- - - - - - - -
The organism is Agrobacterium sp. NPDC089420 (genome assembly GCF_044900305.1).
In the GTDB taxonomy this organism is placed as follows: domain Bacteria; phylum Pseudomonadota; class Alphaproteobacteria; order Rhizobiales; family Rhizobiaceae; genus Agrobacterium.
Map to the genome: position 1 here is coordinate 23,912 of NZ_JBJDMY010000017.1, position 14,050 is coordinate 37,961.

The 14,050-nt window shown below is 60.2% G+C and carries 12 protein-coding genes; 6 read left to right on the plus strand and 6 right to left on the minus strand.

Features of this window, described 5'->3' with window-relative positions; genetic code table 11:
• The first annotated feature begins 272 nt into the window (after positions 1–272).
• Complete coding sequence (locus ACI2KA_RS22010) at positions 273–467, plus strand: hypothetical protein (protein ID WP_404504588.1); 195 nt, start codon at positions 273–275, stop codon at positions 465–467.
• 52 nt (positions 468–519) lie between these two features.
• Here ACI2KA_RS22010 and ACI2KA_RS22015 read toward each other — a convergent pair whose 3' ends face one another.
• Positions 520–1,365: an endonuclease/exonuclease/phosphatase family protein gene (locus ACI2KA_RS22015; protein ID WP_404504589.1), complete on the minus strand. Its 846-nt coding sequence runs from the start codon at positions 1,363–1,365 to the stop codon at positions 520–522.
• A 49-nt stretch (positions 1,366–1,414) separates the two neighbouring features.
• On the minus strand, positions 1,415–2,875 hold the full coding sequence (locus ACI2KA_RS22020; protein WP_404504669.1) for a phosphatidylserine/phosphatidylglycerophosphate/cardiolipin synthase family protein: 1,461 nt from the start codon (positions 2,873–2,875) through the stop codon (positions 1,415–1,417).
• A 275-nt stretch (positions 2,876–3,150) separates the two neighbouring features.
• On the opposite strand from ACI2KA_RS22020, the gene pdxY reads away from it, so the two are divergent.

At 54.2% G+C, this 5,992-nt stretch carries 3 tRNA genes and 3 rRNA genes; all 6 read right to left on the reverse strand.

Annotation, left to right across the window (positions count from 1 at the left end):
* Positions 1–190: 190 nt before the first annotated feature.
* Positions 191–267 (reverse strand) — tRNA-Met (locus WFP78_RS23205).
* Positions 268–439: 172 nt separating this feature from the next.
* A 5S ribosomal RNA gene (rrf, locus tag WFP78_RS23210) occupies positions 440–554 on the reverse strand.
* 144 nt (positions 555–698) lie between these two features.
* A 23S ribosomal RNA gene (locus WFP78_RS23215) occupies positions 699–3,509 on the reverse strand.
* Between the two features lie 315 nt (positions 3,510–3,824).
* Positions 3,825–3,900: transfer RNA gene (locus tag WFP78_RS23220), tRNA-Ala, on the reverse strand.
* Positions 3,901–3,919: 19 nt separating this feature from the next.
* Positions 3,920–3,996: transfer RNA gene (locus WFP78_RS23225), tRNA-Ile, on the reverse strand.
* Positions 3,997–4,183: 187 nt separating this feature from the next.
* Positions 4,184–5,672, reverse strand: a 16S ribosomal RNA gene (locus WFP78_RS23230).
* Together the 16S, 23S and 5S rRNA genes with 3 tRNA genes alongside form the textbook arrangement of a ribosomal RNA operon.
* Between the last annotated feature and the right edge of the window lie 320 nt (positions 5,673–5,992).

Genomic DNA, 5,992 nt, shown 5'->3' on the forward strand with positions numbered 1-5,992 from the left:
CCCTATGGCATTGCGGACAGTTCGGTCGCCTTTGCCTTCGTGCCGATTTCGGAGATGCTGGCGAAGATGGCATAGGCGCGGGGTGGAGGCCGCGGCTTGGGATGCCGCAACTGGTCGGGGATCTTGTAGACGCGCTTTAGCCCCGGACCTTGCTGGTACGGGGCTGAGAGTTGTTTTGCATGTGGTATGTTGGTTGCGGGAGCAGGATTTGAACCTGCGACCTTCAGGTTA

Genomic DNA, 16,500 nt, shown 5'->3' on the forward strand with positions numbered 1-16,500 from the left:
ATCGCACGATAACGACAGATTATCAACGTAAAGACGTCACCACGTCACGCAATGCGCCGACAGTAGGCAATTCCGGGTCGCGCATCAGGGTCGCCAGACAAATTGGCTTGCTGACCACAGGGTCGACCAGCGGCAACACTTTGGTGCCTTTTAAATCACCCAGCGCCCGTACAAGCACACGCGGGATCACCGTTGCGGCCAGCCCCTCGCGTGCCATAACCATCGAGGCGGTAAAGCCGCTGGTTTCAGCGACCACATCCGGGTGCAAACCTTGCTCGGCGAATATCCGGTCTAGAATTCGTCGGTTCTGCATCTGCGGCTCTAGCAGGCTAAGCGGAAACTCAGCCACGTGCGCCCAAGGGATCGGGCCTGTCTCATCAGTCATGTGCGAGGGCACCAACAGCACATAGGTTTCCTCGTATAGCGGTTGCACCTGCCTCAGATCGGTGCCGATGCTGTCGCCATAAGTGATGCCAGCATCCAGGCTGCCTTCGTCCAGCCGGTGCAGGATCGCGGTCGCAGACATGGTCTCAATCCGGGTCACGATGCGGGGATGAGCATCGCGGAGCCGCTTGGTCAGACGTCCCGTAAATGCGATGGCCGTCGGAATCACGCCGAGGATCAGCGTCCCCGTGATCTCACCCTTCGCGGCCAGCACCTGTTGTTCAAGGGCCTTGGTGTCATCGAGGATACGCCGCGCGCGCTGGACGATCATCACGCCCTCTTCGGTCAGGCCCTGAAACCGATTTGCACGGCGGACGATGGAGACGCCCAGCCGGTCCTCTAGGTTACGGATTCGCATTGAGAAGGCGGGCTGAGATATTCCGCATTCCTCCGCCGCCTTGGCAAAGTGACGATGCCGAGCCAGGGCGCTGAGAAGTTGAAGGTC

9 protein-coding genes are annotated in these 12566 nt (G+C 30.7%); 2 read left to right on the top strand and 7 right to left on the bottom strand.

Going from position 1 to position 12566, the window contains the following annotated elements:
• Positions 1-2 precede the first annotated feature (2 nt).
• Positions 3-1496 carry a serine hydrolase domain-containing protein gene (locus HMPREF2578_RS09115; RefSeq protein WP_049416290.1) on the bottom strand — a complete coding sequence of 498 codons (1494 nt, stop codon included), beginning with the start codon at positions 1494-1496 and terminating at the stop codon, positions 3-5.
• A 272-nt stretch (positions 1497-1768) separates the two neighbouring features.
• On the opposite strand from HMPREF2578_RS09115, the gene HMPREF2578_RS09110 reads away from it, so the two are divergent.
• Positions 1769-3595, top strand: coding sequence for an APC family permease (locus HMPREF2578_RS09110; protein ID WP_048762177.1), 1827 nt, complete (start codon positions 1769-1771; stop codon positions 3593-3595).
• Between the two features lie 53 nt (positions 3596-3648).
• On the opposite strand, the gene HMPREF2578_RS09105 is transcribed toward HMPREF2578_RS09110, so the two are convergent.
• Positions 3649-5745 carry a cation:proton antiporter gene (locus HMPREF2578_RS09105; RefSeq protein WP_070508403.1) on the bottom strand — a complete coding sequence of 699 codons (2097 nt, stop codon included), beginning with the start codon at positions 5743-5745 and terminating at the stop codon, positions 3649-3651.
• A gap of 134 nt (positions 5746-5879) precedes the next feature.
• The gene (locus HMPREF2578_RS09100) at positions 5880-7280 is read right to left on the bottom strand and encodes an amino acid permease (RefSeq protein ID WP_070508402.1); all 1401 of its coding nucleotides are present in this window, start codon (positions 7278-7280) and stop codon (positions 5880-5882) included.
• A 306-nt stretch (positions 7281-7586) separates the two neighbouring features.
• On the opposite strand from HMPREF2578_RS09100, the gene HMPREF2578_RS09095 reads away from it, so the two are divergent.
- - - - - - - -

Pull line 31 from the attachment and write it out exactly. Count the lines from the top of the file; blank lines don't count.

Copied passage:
Genomic DNA, 5,992 nt, shown 5'->3' on the forward strand with positions numbered 1-5,992 from the left: